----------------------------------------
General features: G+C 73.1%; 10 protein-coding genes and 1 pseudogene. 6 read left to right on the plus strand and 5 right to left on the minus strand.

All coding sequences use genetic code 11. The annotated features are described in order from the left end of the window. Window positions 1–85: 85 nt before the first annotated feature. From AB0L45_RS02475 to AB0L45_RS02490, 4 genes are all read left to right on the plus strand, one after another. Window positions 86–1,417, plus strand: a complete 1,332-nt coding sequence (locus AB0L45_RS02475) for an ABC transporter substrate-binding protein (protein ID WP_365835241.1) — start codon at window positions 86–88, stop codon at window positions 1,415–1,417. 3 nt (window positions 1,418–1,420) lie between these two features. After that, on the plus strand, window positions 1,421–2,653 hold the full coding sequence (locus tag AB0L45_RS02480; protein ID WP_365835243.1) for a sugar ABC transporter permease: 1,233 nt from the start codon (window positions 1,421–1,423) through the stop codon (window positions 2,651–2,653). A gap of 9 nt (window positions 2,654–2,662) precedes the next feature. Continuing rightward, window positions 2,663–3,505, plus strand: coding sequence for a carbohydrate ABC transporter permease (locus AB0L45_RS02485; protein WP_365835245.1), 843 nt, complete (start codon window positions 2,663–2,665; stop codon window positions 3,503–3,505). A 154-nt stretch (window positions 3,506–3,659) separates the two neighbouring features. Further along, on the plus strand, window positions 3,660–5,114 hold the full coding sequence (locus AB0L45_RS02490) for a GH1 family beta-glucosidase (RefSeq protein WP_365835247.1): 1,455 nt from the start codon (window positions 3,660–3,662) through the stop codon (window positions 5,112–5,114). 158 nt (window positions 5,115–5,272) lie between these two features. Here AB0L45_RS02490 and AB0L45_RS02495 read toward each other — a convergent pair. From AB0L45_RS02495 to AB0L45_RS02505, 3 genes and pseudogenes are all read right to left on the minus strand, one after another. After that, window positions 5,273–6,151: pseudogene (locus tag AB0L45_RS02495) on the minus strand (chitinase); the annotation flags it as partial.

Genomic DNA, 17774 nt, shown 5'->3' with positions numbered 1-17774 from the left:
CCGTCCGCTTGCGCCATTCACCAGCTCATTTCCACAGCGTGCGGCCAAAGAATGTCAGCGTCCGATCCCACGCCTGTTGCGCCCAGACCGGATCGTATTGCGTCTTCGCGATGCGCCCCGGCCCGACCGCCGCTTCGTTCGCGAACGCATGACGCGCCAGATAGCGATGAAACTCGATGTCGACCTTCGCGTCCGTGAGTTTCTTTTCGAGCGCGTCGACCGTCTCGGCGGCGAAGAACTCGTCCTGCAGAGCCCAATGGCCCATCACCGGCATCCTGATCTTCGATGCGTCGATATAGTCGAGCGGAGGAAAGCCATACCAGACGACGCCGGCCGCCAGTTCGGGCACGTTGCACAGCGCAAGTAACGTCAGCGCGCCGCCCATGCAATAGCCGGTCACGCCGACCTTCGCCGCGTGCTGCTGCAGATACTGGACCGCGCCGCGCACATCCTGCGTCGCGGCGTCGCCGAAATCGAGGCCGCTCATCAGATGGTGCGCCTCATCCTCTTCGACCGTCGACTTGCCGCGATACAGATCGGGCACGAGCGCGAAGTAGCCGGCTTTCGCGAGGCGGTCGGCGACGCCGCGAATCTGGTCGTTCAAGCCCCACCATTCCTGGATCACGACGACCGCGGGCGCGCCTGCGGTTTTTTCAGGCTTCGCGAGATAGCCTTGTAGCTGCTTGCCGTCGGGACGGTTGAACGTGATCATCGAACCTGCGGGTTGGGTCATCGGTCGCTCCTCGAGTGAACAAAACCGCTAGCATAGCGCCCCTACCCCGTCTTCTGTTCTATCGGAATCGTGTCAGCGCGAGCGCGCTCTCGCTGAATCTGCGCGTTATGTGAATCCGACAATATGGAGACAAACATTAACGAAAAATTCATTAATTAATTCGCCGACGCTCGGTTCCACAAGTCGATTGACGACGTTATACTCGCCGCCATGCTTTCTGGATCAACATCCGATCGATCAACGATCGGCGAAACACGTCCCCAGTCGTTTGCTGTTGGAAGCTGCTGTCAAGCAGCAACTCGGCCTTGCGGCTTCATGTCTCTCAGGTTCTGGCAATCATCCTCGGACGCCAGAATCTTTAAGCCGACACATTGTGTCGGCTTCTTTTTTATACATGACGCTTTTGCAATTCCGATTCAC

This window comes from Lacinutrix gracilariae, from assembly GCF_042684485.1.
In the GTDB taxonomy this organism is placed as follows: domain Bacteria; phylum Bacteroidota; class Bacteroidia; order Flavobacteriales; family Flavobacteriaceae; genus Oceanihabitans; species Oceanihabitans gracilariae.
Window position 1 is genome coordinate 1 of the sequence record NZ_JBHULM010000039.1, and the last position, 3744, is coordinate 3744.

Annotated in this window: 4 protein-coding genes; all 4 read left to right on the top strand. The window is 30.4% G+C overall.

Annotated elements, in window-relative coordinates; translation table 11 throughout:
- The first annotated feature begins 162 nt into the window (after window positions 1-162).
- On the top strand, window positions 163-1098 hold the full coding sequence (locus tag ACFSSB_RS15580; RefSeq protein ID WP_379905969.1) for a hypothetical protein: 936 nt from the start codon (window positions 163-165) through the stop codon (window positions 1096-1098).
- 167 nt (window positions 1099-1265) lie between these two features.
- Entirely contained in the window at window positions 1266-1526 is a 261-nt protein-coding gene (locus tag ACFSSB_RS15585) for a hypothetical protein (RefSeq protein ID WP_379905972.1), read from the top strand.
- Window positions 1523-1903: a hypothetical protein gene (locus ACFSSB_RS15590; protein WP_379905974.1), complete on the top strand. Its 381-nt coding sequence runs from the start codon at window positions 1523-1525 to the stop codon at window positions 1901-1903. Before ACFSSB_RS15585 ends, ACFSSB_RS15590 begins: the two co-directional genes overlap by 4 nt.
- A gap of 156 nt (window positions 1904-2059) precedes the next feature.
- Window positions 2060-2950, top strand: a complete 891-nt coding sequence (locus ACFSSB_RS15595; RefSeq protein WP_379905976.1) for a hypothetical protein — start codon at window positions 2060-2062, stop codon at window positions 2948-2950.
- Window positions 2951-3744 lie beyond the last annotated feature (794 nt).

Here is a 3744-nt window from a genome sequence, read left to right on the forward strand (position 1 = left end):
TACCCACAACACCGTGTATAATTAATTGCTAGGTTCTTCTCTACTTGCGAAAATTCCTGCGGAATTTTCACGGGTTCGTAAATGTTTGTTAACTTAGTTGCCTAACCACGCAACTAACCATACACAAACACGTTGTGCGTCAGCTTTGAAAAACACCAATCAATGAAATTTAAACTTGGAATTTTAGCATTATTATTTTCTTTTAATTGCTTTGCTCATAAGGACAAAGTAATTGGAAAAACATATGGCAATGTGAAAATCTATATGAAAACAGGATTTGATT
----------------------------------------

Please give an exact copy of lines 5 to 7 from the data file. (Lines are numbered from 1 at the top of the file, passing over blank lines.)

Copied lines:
This window comes from Lacinutrix gracilariae, from assembly GCF_042684485.1.
In the GTDB taxonomy this organism is placed as follows: domain Bacteria; phylum Bacteroidota; class Bacteroidia; order Flavobacteriales; family Flavobacteriaceae; genus Oceanihabitans; species Oceanihabitans gracilariae.
Window position 1 is genome coordinate 1 of the sequence record NZ_JBHULM010000039.1, and the last position, 3744, is coordinate 3744.